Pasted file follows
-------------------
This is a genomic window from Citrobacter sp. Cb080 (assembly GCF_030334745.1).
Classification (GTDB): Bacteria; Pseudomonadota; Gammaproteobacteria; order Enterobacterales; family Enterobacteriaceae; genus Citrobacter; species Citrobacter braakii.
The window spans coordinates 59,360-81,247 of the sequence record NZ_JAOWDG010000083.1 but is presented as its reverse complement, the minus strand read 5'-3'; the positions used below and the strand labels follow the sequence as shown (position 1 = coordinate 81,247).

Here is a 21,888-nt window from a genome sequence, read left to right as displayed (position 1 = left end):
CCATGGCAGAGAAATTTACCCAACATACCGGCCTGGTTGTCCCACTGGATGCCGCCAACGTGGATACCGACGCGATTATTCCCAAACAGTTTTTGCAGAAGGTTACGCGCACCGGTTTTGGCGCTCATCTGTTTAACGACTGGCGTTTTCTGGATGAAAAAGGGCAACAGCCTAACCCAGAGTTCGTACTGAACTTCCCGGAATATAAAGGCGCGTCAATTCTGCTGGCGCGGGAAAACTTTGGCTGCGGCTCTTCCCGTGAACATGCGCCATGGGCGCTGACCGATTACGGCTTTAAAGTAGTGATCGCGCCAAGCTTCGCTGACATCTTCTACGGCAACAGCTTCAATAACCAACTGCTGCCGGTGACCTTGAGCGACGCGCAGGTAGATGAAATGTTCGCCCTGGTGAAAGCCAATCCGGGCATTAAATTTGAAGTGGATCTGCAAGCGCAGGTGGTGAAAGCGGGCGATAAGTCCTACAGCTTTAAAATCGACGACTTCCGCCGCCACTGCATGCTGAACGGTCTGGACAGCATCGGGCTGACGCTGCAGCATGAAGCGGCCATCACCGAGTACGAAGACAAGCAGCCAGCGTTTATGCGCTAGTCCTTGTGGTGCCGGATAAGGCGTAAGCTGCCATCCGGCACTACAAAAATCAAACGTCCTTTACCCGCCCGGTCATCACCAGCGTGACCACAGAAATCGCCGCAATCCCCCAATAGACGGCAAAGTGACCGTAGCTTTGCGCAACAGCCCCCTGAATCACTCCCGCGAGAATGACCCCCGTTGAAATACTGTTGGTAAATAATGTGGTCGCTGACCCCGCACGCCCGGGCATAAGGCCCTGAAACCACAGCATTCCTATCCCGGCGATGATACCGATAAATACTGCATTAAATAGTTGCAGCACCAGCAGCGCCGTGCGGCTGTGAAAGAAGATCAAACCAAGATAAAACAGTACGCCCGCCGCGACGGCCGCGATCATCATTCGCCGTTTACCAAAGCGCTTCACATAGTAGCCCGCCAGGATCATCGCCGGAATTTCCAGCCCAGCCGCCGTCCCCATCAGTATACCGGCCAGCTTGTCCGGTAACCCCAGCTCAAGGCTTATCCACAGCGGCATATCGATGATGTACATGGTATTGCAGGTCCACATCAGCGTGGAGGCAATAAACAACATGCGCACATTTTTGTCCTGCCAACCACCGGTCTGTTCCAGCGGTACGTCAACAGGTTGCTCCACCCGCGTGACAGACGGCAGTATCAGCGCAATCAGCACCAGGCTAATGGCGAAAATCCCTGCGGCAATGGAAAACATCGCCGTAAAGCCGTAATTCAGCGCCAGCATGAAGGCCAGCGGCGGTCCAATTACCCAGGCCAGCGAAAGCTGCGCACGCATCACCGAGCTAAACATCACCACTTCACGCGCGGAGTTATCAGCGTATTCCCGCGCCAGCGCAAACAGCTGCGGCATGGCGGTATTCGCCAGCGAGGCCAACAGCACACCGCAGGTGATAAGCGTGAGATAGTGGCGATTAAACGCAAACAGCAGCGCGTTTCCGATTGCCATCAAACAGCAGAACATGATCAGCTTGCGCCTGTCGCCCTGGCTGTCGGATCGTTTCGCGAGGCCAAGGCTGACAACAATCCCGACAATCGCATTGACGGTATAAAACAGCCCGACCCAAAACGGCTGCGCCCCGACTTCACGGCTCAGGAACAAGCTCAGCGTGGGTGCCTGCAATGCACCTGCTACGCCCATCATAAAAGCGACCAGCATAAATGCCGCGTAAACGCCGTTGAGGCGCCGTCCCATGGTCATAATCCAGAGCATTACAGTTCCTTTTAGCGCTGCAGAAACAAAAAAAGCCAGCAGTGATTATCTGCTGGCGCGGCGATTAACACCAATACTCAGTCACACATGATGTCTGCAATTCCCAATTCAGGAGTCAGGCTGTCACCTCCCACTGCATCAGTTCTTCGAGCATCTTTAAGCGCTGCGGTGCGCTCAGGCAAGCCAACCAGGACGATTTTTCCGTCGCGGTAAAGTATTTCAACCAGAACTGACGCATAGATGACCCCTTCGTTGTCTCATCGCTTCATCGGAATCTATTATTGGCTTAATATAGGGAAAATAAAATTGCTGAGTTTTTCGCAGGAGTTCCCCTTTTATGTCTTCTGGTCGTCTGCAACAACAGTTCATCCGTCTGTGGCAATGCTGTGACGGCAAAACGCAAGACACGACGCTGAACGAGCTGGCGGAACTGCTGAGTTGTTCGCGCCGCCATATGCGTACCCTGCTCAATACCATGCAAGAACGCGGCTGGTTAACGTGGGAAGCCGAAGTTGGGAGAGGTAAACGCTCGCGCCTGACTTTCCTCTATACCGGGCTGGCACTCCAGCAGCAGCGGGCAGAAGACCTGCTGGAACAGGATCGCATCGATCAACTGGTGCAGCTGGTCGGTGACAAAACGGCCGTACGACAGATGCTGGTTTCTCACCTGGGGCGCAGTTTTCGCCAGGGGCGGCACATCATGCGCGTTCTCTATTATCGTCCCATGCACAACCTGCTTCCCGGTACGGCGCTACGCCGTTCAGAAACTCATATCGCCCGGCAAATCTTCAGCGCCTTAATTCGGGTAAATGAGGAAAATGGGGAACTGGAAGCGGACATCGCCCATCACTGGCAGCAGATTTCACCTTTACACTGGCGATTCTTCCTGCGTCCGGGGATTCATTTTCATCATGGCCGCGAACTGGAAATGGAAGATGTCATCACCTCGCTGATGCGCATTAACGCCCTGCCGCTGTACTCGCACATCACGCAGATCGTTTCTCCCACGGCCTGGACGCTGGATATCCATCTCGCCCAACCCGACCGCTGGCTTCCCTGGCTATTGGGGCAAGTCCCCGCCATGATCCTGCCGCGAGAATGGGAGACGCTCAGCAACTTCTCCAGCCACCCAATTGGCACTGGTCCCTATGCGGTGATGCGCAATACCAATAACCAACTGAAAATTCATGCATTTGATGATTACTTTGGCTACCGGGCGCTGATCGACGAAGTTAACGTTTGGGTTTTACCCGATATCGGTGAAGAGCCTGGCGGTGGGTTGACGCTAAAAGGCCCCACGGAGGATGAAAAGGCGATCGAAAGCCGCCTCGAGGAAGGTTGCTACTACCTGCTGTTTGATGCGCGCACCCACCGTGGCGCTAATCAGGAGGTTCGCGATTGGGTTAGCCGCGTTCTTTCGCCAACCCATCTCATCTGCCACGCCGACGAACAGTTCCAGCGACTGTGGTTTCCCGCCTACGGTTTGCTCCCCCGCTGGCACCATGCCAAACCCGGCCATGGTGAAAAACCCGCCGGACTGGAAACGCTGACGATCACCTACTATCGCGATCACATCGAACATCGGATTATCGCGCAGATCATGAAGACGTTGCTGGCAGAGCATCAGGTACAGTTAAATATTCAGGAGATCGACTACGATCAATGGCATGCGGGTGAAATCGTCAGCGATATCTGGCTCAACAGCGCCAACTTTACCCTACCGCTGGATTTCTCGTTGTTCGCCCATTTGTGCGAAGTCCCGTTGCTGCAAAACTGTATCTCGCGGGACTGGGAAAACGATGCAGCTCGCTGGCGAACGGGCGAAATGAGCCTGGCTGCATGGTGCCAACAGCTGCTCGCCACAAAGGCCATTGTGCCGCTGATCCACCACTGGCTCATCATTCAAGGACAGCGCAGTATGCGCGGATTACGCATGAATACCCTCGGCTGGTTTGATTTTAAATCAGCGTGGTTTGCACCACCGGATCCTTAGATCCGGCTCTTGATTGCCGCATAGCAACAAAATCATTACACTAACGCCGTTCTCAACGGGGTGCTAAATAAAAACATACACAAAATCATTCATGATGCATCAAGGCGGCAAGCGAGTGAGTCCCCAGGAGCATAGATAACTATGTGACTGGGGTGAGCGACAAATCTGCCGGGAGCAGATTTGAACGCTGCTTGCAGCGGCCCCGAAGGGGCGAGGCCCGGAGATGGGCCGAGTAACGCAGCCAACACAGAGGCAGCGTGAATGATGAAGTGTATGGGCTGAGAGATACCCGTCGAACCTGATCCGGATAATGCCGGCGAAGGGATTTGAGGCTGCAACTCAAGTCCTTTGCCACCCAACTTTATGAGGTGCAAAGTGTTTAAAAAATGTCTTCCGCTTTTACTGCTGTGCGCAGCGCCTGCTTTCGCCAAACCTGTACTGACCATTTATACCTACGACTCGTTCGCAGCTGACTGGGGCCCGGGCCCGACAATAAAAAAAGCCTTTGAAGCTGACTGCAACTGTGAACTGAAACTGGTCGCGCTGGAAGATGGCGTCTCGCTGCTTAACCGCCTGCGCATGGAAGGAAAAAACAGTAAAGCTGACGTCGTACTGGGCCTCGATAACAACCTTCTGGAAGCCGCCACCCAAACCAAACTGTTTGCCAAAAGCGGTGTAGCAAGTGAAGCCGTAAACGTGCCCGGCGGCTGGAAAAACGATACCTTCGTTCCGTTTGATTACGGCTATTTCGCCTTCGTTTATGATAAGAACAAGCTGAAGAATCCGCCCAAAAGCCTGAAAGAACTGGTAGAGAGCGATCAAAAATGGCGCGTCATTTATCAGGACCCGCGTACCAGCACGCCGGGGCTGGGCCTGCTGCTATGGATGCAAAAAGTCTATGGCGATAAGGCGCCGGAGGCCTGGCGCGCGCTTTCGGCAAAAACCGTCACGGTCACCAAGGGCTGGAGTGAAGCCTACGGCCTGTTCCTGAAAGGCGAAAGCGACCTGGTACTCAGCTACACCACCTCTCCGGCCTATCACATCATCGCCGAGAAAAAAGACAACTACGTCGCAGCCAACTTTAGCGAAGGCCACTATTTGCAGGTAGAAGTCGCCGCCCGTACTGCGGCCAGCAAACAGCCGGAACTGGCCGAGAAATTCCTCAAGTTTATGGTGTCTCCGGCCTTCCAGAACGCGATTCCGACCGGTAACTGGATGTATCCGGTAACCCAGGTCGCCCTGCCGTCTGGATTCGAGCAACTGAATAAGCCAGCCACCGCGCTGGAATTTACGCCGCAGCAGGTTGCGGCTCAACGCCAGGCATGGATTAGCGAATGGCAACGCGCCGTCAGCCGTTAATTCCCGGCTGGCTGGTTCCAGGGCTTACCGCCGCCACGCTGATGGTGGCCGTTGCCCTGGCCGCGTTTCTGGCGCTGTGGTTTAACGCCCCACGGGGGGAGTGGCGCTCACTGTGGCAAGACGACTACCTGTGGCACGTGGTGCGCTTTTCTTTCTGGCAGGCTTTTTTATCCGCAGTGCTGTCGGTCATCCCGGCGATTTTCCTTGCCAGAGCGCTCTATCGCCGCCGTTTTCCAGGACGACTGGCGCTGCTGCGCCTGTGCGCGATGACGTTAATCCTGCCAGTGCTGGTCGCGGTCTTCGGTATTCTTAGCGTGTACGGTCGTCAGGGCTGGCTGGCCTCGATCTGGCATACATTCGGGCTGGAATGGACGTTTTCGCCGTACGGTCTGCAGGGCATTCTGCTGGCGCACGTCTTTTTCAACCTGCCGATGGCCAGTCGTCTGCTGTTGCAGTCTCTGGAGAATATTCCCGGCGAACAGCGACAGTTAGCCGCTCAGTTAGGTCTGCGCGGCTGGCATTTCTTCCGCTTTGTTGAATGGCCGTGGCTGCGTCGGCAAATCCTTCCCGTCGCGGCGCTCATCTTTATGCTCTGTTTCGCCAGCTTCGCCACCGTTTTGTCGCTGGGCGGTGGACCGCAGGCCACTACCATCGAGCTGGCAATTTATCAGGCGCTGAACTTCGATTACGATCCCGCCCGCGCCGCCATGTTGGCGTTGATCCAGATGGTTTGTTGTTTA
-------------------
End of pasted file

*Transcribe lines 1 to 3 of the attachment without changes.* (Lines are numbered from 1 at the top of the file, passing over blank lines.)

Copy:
This is a genomic window from Citrobacter sp. Cb080 (assembly GCF_030334745.1).
Classification (GTDB): Bacteria; Pseudomonadota; Gammaproteobacteria; order Enterobacterales; family Enterobacteriaceae; genus Citrobacter; species Citrobacter braakii.
The window spans coordinates 59,360-81,247 of the sequence record NZ_JAOWDG010000083.1 but is presented as its reverse complement, the minus strand read 5'-3'; the positions used below and the strand labels follow the sequence as shown (position 1 = coordinate 81,247).